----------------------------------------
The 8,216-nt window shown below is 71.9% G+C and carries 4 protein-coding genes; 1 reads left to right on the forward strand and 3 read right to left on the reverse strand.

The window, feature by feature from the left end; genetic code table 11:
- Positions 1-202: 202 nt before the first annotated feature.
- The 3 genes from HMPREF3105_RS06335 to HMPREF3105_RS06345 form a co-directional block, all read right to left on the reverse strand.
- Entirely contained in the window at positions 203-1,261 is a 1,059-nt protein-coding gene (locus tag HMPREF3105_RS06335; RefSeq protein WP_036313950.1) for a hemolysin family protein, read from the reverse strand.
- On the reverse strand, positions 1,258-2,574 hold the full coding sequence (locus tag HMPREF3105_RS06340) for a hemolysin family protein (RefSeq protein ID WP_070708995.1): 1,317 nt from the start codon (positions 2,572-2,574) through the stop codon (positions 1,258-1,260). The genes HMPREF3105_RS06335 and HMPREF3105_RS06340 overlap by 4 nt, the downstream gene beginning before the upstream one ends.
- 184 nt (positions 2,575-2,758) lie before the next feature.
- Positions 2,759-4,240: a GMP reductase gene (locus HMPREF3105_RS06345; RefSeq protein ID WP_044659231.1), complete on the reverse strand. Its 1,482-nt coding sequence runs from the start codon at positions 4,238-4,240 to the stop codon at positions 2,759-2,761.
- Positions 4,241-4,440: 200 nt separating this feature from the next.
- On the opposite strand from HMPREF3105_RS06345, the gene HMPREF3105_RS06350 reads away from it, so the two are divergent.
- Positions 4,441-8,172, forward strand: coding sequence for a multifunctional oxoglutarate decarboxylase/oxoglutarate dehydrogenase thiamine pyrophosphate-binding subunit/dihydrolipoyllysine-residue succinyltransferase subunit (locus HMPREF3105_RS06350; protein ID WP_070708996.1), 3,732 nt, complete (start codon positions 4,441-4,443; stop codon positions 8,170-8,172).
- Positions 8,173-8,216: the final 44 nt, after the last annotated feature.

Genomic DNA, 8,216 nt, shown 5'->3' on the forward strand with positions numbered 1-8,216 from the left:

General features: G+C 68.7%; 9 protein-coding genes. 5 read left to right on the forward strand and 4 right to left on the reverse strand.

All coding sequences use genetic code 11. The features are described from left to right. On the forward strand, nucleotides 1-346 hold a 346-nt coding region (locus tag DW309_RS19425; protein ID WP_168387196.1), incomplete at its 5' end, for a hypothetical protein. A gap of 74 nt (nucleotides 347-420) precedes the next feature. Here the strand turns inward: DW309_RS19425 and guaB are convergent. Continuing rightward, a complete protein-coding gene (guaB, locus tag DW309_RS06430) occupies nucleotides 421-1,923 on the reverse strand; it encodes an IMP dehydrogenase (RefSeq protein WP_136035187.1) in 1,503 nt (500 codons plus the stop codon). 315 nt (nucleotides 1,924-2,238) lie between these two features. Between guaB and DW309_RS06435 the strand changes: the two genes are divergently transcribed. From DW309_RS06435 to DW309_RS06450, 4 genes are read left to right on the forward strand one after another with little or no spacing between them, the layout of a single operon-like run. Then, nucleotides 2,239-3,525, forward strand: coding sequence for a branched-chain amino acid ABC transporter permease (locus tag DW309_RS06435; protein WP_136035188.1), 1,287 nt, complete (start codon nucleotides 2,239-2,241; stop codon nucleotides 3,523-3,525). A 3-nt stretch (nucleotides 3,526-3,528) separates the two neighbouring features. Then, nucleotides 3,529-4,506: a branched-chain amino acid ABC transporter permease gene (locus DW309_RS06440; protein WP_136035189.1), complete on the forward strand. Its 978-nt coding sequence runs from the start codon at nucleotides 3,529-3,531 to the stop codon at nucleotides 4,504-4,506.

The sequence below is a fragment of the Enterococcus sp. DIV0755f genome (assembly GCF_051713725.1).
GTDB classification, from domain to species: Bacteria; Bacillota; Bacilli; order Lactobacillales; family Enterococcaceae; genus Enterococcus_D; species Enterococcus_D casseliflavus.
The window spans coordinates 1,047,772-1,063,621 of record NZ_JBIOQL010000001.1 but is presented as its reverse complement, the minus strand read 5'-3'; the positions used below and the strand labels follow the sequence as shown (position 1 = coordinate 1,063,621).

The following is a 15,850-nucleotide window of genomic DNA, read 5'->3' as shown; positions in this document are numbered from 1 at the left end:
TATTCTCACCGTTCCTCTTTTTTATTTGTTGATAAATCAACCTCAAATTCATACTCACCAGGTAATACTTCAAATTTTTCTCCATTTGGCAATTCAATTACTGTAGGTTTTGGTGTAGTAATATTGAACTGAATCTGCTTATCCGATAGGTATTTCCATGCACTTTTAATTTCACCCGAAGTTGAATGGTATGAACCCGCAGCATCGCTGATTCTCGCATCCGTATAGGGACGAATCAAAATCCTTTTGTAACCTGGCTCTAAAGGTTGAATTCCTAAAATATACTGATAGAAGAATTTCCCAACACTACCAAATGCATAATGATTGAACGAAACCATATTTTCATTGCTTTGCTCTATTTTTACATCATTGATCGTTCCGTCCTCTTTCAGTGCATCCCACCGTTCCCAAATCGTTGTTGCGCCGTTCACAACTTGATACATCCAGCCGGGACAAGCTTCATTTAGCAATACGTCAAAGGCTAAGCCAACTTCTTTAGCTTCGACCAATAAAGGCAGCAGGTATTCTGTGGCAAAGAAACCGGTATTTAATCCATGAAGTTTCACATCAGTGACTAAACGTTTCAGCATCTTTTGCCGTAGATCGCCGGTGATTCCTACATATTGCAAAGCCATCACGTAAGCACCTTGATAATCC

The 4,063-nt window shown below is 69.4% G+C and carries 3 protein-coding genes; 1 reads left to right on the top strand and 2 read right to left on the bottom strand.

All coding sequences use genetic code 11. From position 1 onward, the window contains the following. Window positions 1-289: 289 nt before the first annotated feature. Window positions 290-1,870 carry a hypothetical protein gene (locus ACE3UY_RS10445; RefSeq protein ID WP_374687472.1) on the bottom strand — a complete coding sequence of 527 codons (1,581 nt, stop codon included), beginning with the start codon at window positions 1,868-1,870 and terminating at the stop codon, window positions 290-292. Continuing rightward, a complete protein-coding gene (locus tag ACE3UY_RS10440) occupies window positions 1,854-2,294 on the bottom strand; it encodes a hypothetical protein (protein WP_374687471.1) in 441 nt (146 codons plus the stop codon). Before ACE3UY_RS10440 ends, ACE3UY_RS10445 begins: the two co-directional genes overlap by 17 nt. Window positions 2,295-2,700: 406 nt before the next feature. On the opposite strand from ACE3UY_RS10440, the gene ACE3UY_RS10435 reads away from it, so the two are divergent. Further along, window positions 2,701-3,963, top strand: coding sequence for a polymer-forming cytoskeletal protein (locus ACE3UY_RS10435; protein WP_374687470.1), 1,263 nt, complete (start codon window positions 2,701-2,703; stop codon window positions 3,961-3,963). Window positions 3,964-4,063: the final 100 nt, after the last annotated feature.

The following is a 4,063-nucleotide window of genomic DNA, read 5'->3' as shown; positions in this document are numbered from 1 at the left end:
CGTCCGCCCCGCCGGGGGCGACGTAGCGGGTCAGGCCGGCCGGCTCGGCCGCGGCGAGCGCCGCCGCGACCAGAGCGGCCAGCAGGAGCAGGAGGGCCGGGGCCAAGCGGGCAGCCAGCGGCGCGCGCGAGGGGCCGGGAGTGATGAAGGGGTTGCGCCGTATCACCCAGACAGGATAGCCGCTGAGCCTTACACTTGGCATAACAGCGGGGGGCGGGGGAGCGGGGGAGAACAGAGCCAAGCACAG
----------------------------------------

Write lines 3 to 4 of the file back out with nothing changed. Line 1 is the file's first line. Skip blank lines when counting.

- Positions 1-202: 202 nt before the first annotated feature.
- The 3 genes from HMPREF3105_RS06335 to HMPREF3105_RS06345 form a co-directional block, all read right to left on the reverse strand.